Patients taking oral anticoagulants constitute 12–14% of patients who suffer haemorrhagic stroke.7 For patients with oral anticoagulant-associated haemorrhagic stroke and an international normalised ratio >1.4, the oral anticoagulant should be discontinued for at least 10–14 days and their INRs should be normalised using a combination of prothrombin complex concentrate and intravenous vitamin K as soon as possible.2 Coagulation status should be monitored closely and a haematology review obtained in the acute phase. Prothrombin complex concentrates, such as Beriplex or Octaplex, will normalise clotting within minutes, and are generally preferred over fresh frozen plasma because of a quick infusion time and lower risk of allergic reactions.7 Whether or not oral anticoagulant therapy should be restarted (and when this should occur) depends on the perceived risks of thromboembolic occlusion and haemorrhagic stroke recurrence.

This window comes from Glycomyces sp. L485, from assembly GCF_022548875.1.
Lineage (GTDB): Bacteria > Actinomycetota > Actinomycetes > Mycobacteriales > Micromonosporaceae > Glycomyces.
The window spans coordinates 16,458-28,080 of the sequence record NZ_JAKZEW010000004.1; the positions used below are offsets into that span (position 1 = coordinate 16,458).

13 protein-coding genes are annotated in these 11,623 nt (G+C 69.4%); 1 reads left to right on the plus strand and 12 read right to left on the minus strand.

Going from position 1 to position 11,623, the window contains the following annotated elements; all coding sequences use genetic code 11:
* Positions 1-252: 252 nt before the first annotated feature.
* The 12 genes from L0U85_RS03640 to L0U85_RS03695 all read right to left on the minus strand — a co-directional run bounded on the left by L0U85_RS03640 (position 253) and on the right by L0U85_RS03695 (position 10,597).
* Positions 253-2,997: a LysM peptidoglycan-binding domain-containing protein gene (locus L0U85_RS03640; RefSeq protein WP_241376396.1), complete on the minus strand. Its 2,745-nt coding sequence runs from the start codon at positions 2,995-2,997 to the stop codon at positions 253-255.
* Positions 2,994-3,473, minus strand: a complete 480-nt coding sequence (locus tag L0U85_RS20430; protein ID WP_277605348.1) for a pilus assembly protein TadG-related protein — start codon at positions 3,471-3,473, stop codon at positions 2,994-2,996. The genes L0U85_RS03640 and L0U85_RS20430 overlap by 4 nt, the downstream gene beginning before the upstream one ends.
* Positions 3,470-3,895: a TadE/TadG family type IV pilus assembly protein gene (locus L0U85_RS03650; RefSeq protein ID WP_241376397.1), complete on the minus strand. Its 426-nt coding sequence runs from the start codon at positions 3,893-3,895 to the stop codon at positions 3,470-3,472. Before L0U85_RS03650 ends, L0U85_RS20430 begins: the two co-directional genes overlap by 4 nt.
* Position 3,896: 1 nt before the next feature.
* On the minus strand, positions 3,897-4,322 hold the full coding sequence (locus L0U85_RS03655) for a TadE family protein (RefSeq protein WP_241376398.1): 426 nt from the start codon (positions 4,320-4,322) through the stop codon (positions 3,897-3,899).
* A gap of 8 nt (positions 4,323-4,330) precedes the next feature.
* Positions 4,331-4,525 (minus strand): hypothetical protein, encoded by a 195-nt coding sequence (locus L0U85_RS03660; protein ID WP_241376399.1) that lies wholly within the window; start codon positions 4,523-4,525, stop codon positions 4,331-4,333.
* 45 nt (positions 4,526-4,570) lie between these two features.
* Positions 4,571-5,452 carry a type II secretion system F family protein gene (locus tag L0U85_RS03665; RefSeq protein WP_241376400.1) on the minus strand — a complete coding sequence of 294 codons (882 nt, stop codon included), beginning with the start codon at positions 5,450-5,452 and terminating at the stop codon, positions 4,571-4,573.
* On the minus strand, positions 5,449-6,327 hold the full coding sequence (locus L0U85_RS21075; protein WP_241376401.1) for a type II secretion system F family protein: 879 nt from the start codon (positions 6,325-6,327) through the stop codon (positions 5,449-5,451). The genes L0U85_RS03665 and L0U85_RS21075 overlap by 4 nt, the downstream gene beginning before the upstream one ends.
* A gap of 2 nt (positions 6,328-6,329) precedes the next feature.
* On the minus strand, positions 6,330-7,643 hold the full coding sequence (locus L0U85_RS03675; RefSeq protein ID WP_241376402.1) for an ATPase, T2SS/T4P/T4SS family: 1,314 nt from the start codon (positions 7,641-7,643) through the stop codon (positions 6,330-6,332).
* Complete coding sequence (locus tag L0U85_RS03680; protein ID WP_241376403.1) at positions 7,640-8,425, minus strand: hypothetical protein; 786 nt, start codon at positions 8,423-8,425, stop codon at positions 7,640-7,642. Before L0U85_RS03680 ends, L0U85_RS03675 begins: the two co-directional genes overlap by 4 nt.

Statin therapy

In the acute phase following haemorrhagic stroke, statin therapy is associated with increased risk of haemorrhage, and is not routinely recommended. See accompanying article for information on the use of statins in the long-term management of haemorrhagic stroke.3

Other stroke subtypes

Cervical artery dissection

Dissection of the extracranial carotid and vertebral arteries is a relatively uncommon cause of stroke.3 These patients are at a high risk of early recurrent stroke, mostly within the first month, and this risk is probably highest in the first week.8 Evidence comparing anticoagulation with antiplatelet therapy in cervical artery dissection is lacking.8 Likewise there is insufficient evidence on the safety or efficacy of thrombolysis and stenting in cervical artery dissection. Therefore, patients with stroke secondary to acute arterial dissection should be treated with either anticoagulants or an antiplatelet medicine, ideally in the context of a clinical trial.2